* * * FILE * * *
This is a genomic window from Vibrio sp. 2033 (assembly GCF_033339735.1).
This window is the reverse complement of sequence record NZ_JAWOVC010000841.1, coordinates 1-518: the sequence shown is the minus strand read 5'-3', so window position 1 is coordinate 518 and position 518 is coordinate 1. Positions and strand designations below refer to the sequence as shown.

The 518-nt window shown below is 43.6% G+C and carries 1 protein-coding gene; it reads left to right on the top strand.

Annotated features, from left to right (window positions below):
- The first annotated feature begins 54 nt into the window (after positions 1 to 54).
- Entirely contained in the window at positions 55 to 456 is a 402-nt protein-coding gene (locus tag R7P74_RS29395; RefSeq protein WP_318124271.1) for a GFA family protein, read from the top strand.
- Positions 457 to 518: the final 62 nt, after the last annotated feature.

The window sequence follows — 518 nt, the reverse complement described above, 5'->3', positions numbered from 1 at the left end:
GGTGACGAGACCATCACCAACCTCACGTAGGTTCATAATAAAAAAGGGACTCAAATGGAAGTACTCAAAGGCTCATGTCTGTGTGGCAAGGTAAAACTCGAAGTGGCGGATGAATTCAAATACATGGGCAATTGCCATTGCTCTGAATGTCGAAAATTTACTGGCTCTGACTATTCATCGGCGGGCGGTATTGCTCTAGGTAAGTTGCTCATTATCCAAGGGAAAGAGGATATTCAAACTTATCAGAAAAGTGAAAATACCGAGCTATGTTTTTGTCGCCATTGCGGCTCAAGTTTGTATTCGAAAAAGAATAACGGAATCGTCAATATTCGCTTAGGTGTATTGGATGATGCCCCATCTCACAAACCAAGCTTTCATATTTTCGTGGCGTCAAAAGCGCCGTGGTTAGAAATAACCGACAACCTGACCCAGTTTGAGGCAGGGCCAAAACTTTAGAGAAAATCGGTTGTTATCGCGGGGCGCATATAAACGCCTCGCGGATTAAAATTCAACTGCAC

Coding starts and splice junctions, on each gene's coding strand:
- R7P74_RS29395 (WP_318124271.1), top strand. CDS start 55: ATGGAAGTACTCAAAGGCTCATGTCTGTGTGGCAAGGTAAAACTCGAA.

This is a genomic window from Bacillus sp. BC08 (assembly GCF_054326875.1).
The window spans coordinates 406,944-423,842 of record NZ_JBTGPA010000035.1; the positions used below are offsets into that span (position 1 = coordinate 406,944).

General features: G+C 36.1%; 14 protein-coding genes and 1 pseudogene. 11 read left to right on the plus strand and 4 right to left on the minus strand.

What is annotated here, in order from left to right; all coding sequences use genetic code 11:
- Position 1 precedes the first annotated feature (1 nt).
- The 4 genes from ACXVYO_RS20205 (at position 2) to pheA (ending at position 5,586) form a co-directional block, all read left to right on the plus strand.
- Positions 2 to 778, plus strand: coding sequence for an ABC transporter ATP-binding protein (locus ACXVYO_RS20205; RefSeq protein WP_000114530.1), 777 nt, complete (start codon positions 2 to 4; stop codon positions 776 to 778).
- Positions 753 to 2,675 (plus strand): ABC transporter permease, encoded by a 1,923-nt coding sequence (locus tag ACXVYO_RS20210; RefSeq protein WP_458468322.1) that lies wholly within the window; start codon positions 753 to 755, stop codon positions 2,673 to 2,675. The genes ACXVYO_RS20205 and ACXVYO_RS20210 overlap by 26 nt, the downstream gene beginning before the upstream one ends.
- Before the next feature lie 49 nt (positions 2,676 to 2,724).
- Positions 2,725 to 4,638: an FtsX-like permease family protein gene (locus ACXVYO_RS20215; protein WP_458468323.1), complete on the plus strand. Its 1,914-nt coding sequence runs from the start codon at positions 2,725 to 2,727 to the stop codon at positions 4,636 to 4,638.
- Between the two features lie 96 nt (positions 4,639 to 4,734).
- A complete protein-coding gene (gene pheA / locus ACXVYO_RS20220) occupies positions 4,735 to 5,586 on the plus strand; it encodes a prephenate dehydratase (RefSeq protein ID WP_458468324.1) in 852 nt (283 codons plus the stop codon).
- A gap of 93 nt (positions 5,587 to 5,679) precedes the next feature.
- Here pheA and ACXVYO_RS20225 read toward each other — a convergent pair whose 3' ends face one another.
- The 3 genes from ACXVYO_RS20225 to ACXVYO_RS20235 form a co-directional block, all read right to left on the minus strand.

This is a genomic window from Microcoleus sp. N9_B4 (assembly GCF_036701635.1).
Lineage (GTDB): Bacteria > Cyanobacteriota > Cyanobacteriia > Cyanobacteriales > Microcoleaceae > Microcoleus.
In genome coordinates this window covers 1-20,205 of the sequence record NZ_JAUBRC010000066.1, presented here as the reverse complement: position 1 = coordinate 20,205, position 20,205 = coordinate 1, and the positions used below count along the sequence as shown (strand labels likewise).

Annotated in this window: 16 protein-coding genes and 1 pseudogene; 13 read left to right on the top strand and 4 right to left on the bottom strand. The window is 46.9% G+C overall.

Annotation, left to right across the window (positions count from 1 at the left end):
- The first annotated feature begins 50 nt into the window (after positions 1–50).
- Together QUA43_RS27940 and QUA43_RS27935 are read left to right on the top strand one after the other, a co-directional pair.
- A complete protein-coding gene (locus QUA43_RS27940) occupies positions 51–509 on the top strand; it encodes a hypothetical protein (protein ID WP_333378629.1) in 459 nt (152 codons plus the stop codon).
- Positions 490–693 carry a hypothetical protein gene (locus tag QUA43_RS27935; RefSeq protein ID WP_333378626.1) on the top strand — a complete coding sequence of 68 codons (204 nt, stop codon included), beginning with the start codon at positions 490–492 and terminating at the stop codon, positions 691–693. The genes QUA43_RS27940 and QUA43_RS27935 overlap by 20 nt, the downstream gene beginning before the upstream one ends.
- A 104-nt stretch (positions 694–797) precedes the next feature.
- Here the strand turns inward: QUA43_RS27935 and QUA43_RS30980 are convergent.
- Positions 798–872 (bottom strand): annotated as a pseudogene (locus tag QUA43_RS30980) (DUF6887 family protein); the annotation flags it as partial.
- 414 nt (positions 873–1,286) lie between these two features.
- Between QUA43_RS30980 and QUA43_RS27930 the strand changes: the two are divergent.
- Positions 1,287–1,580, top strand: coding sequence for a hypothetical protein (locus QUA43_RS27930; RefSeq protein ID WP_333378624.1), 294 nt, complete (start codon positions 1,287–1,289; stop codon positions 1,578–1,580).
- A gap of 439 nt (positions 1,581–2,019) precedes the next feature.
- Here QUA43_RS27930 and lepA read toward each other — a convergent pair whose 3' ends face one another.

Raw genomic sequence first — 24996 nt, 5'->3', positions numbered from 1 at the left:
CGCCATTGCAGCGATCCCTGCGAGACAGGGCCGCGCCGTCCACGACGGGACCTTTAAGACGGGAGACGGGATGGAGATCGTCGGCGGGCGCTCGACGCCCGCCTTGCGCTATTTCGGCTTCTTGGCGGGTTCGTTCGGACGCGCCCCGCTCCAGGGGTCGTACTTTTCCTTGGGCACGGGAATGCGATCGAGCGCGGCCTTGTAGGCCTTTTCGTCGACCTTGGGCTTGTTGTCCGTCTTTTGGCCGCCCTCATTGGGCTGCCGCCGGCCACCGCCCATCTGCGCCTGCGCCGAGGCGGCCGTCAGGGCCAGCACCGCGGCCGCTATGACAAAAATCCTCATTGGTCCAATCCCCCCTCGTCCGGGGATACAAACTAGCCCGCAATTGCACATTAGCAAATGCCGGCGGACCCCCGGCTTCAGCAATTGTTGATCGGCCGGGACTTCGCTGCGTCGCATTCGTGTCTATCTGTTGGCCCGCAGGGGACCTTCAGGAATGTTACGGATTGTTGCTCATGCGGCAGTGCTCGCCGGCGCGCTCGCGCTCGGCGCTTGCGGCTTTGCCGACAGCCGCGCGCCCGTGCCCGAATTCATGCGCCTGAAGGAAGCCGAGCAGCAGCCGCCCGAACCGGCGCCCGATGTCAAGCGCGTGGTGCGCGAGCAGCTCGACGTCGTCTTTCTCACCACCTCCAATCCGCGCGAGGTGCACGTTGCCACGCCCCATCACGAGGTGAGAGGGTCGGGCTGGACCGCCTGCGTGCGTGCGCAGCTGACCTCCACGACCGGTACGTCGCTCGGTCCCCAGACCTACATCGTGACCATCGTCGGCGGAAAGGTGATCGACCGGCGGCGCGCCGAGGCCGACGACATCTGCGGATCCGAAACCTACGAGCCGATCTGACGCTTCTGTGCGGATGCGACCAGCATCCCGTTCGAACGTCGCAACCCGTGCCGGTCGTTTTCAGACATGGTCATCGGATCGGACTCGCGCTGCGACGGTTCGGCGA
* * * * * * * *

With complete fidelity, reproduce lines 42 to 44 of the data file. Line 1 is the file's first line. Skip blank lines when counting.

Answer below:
- A gap of 439 nt (positions 1,581–2,019) precedes the next feature.
- Here QUA43_RS27930 and lepA read toward each other — a convergent pair whose 3' ends face one another.

Raw genomic sequence first — 24996 nt, 5'->3', positions numbered from 1 at the left: